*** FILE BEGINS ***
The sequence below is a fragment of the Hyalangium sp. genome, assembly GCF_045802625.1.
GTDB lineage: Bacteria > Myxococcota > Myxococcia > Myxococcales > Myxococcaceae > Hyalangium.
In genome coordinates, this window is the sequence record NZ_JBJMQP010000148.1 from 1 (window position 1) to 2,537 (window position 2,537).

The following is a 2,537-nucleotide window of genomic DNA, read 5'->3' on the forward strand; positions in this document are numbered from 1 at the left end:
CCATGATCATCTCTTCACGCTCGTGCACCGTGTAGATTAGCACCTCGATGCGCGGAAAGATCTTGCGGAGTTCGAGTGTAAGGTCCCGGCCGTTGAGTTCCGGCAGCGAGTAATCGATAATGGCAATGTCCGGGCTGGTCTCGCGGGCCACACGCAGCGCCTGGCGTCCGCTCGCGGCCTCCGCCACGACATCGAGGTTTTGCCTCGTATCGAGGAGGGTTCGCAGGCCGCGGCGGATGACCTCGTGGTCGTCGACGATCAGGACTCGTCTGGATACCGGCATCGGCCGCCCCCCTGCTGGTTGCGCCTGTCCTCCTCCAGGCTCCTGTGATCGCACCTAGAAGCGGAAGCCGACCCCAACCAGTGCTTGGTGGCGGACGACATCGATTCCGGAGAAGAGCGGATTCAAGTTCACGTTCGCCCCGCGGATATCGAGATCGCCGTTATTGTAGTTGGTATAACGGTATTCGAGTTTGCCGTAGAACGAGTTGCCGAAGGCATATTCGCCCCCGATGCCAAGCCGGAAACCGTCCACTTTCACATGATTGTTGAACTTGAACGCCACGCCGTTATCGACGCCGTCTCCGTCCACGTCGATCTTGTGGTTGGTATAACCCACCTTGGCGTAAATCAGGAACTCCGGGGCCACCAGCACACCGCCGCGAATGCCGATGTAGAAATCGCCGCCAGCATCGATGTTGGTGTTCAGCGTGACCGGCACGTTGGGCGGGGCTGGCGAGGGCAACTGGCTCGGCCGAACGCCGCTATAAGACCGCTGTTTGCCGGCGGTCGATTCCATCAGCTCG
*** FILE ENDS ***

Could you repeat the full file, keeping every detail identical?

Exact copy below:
The sequence below is a fragment of the Hyalangium sp. genome, assembly GCF_045802625.1.
GTDB lineage: Bacteria > Myxococcota > Myxococcia > Myxococcales > Myxococcaceae > Hyalangium.
In genome coordinates, this window is the sequence record NZ_JBJMQP010000148.1 from 1 (window position 1) to 2,537 (window position 2,537).

The following is a 2,537-nucleotide window of genomic DNA, read 5'->3' on the forward strand; positions in this document are numbered from 1 at the left end:
CCATGATCATCTCTTCACGCTCGTGCACCGTGTAGATTAGCACCTCGATGCGCGGAAAGATCTTGCGGAGTTCGAGTGTAAGGTCCCGGCCGTTGAGTTCCGGCAGCGAGTAATCGATAATGGCAATGTCCGGGCTGGTCTCGCGGGCCACACGCAGCGCCTGGCGTCCGCTCGCGGCCTCCGCCACGACATCGAGGTTTTGCCTCGTATCGAGGAGGGTTCGCAGGCCGCGGCGGATGACCTCGTGGTCGTCGACGATCAGGACTCGTCTGGATACCGGCATCGGCCGCCCCCCTGCTGGTTGCGCCTGTCCTCCTCCAGGCTCCTGTGATCGCACCTAGAAGCGGAAGCCGACCCCAACCAGTGCTTGGTGGCGGACGACATCGATTCCGGAGAAGAGCGGATTCAAGTTCACGTTCGCCCCGCGGATATCGAGATCGCCGTTATTGTAGTTGGTATAACGGTATTCGAGTTTGCCGTAGAACGAGTTGCCGAAGGCATATTCGCCCCCGATGCCAAGCCGGAAACCGTCCACTTTCACATGATTGTTGAACTTGAACGCCACGCCGTTATCGACGCCGTCTCCGTCCACGTCGATCTTGTGGTTGGTATAACCCACCTTGGCGTAAATCAGGAACTCCGGGGCCACCAGCACACCGCCGCGAATGCCGATGTAGAAATCGCCGCCAGCATCGATGTTGGTGTTCAGCGTGACCGGCACGTTGGGCGGGGCTGGCGAGGGCAACTGGCTCGGCCGAACGCCGCTATAAGACCGCTGTTTGCCGGCGGTCGATTCCATCAGCTCG